Tag Archives: teachers

“While there is a soul in prison ….”: Amnesty International, by Maria

19 Oct

Biography:  Maria is currently involved with the Alternatives to Violence Project, which works within State Prisons, and with Homeboy Industries, which encourages young people to transform their lives for a more purposeful and successful experience.

AmnestyLogo

 “While there is a soul in prison, I am not free.”  Eugene Debs, Socialist labor leader

In the early ‘70s, I was teaching high school in the Los Angeles area. I had the opportunity to meet both Ginetta Sagan1 and Joan Baez in Palo Alto at the Institute for the Study of Nonviolence, which Joan had earlier established. Joan was a strong supporter of Amnesty International2, and she inspired me to become involved too. Together with other teachers, I established an Amnesty chapter at our school as a response to Amnesty’s campaign to increase its numbers here in the U.S.

Ginetta_Sagan

Ginetta Sagan

Joan Baez

Joan Baez

Some of our foreign students were aware of government atrocities in their own homelands, so about 10 to 15 students wanted to get involved. We got together weekly to write letters to the prisoners to whom we were assigned. Knowing that we were the only persons in the world who were acting on these prisoners’ behalf, we took our responsibility seriously.

Prisoner

One of our assignments was a doctor in Chile, who had been arrested for his involvement with the medical clinics set up by Salvador Allende3.We were given the name of this doctor, and address of the location of his prison, as well as the information needed to communicate with General Pinochet directly. We were given specific guidelines to use in our letters so as not to offend Pinochet but rather to enlist him in the cause of freedom and justice for all citizens. The Chilean people couldn’t do this work, of course, because it was too dangerous. So our work was paramount to the release of the prisoners we were assigned.

Of course, we never received a response from either Pinochet or our prisoner. It was important though that we kept on writing these letters, as, we were told, there reaches a point where the mail coming to Pinochet becomes overwhelming, and he fears that these letters demonstrate that many people are aware of his atrocities. Eventually he will have no alternative but to release the prisoner in order to deter the world community from calling for his own demise.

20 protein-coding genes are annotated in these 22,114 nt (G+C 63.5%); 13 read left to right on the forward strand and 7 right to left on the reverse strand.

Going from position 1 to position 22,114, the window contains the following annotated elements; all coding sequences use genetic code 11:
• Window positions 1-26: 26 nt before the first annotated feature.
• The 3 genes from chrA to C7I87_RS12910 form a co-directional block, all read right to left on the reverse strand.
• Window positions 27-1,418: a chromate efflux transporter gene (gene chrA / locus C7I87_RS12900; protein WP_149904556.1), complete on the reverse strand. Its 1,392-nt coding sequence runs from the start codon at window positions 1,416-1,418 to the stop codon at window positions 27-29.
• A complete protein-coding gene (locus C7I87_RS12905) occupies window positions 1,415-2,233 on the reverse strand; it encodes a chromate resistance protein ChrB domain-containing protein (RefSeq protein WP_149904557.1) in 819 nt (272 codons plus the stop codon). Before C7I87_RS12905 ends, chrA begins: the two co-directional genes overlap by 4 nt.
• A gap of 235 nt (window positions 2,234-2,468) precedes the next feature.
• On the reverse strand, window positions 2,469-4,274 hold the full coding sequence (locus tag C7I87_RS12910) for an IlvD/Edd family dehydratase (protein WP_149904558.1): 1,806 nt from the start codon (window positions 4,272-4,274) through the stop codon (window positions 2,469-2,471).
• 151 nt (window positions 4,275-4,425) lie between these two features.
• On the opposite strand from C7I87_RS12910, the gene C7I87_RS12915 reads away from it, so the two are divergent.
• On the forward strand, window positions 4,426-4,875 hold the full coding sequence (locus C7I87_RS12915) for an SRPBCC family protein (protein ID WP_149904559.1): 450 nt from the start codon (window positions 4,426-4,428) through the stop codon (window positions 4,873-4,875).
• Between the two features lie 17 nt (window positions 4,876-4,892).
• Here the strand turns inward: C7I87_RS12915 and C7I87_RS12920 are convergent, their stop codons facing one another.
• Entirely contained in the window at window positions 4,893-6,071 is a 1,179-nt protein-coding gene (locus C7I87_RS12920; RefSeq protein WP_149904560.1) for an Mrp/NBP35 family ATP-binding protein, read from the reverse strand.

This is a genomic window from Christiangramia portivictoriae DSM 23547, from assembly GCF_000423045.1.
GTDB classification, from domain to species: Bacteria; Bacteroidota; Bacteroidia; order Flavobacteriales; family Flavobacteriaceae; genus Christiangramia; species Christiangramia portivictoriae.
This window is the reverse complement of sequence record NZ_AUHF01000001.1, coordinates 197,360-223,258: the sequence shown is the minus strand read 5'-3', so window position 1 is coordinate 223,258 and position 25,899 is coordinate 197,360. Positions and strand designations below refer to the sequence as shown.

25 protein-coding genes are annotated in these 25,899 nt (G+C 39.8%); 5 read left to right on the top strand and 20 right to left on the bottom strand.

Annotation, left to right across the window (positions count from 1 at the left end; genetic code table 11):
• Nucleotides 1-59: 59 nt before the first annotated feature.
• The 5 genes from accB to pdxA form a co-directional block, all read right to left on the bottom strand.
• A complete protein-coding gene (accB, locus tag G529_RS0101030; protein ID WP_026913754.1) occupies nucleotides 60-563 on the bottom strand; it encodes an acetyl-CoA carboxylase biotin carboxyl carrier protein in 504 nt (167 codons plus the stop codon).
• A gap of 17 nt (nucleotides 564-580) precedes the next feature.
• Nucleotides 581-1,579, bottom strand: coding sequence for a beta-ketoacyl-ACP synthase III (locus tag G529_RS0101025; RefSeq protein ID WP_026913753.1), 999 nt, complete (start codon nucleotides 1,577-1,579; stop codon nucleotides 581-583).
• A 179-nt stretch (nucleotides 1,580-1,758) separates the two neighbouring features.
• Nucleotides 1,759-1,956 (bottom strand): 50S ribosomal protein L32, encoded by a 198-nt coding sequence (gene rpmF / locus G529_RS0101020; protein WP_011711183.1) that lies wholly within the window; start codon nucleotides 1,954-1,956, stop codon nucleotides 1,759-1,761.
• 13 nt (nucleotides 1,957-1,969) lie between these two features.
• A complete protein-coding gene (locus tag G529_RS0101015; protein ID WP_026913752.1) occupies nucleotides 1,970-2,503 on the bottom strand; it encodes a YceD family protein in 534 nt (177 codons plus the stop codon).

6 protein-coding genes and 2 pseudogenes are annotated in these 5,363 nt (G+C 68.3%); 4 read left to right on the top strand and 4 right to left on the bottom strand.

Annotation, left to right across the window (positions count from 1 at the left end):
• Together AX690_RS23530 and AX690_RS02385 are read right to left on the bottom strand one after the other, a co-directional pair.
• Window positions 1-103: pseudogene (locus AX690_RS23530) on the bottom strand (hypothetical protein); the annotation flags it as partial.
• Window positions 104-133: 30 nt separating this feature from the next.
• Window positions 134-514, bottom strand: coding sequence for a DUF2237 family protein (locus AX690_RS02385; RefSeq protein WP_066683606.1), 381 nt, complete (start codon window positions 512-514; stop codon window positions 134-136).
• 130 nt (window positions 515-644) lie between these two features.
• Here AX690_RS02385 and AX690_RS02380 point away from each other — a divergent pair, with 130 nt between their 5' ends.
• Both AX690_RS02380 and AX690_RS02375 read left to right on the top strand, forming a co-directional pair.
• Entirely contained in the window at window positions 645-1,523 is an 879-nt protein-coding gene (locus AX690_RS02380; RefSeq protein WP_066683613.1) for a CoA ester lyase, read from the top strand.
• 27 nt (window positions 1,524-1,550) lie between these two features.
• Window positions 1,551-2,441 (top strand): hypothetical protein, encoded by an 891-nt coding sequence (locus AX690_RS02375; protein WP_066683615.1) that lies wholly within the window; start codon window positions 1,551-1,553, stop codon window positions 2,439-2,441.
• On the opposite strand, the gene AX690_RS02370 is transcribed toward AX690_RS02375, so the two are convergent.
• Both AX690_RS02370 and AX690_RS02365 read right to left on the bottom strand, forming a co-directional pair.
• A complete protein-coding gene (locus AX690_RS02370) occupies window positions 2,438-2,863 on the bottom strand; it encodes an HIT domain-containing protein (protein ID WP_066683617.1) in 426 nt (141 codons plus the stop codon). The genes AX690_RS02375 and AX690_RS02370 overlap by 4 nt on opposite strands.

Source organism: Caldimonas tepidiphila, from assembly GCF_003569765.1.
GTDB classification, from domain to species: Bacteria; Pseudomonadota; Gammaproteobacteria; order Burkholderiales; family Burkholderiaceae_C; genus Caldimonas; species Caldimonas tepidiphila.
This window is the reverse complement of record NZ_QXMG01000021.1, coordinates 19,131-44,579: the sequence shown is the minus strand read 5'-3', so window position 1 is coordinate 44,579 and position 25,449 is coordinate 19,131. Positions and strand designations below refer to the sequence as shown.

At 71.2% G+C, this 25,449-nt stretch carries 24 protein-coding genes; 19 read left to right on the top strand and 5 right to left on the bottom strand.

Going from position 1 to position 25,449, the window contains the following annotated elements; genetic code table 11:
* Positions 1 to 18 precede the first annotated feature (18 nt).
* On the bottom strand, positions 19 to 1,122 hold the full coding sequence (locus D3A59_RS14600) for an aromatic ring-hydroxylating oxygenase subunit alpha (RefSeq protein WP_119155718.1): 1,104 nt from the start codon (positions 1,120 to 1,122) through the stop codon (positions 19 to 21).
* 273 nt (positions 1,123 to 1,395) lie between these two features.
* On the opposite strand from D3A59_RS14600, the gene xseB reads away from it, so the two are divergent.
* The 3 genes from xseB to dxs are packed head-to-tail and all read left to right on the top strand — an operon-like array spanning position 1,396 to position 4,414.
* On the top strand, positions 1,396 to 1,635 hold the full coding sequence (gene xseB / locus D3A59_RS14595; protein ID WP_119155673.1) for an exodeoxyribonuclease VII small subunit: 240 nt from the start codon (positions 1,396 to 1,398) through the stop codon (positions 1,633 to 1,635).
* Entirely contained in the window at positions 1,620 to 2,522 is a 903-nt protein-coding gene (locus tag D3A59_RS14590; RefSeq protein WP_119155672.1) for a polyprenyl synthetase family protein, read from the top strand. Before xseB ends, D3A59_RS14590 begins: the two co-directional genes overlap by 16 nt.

I don’t recall just how long we continued this weekly letter-writing, but after a year or so we were able to get him released. We were informed by Amnesty International that the guards simply came to his cell one day and announced that he was now a free man. And I recall that he did come to America following his release  and somehow he communicated to us his gratitude for our help. It’s a bit hazy now though after over 40 years.

Notes:

1. Ginetta Sagan helped found Amnesty International here in the U.S. She was a political prisoner in Italy during the 1940s while working with the northern Italian resistance movement. She was covertly taken from a movie theater one night and tortured relentlessly for her humanitarian views.

While imprisoned and scheduled for execution the next day, a prison guard threw her a loaf of bread. As she broke it open, she discovered a match clip in which was inscribed “coraggio,”  the Italian word for “courage.” The next day she was freed by several prison guard defectors.

In the 1950s she came to America and in the early ‘70s to the West Coast. Her intention was to spread the Amnesty International movement here, with the help of folksinger Joan Baez. During the next few years, as Joan spoke passionately about the work of Amnesty International on her concert tours, they were instrumental in increasing the number of chapters in the U.S. to 75,  with over 70,000 members. [Source: Maria]

2.Amnesty International is a humanitarian movement which works for the release of “Prisoners of Conscience” throughout the world. The way Amnesty International works is that a chapter is given the names of three prisoners each in different areas of the world. These activists have taken actions against their government, and as such have been determined to be “criminals” by the State.

A specific chapter of Amnesty International is the only one working on these prisoners’ behalf. The goal is to get them released. This is done largely through letter-writing campaigns targeted at the governments and prison officials in the affected countries. Letters are sent to the prisoner as well, to show that he has support. These letters are written weekly, and in the language of the country, if possible.

Letters received from America are seen as having the greatest impact in foreign countries. [Source: Maria]

3. It was the assassination of Salvador Allende, the social democratic leader of Chile, which led to the rule of General Augusto Pinochet. Many of the citizenry who had supported Allende were imprisoned and tortured. [Source: Maria]

 

Advertisements